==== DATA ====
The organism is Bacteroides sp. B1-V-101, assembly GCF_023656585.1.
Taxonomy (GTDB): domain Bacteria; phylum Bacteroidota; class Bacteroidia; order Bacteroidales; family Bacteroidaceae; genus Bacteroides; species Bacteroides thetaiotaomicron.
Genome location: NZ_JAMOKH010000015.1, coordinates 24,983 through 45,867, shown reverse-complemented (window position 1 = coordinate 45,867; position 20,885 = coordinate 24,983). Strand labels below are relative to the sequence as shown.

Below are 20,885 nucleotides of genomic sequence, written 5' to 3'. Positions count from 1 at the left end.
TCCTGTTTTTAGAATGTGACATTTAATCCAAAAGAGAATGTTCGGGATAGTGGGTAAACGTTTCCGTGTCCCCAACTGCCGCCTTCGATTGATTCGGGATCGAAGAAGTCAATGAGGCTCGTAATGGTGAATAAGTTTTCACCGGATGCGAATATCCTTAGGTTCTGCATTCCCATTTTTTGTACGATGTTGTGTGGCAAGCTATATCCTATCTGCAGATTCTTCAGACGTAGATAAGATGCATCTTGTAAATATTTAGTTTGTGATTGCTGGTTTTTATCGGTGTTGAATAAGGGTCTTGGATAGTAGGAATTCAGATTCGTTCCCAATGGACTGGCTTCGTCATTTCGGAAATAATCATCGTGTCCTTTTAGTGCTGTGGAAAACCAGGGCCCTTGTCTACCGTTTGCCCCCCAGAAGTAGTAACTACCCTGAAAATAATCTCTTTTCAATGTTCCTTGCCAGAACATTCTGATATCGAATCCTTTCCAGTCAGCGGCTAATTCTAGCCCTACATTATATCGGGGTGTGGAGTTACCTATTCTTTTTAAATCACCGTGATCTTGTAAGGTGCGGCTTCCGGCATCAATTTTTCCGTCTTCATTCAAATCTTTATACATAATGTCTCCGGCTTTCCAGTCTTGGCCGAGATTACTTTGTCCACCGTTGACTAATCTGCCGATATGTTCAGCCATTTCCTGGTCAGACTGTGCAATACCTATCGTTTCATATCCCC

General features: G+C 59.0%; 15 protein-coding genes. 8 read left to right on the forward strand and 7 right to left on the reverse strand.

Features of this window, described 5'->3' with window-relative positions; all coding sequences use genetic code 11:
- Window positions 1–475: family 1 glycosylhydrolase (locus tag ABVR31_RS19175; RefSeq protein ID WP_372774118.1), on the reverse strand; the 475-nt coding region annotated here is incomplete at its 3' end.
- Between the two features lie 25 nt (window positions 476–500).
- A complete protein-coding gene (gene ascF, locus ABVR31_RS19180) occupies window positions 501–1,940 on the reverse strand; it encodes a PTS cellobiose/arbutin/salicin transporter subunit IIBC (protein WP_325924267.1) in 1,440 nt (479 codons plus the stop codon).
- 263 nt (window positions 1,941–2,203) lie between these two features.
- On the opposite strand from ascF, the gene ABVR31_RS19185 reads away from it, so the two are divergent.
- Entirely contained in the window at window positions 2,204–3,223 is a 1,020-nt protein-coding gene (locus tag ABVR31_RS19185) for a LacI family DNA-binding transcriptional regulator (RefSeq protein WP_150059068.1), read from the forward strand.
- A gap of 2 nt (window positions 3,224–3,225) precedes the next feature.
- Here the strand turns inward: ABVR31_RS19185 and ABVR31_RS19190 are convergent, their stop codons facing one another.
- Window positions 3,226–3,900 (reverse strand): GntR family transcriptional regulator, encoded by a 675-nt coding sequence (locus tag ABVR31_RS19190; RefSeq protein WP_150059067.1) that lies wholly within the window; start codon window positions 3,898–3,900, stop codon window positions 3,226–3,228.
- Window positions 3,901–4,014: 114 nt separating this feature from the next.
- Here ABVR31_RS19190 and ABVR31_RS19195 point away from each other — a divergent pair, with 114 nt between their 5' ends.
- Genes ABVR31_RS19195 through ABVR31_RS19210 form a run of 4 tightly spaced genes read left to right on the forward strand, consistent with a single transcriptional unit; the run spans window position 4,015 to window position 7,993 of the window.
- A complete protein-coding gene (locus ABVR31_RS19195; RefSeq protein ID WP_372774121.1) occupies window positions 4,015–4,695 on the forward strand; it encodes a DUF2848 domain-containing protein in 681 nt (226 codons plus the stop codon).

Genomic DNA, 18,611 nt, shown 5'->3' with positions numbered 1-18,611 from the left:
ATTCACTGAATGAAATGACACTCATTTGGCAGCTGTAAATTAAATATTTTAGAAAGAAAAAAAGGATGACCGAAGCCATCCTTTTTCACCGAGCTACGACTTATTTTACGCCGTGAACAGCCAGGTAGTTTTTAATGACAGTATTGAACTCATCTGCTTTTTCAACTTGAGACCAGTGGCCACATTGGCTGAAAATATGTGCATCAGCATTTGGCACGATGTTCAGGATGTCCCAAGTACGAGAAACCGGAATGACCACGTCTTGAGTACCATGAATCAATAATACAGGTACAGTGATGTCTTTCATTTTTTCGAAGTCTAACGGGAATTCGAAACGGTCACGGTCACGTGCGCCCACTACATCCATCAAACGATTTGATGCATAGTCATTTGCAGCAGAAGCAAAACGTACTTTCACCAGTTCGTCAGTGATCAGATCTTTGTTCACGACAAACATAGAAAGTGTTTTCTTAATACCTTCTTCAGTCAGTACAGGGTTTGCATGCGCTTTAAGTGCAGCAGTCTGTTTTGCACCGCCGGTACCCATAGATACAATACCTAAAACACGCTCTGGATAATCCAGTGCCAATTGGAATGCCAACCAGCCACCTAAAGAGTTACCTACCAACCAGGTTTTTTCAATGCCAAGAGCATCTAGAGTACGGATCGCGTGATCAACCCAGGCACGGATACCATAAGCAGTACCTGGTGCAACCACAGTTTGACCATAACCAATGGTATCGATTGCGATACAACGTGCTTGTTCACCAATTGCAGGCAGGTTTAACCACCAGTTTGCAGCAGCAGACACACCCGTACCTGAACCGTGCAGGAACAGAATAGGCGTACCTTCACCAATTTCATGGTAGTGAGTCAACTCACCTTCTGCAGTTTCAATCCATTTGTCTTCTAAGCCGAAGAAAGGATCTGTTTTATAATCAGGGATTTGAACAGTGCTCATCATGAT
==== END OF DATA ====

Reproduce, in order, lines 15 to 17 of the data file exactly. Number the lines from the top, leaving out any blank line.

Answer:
- Here the strand turns inward: ABVR31_RS19185 and ABVR31_RS19190 are convergent, their stop codons facing one another.
- Window positions 3,226–3,900 (reverse strand): GntR family transcriptional regulator, encoded by a 675-nt coding sequence (locus tag ABVR31_RS19190; RefSeq protein WP_150059067.1) that lies wholly within the window; start codon window positions 3,898–3,900, stop codon window positions 3,226–3,228.
- Window positions 3,901–4,014: 114 nt separating this feature from the next.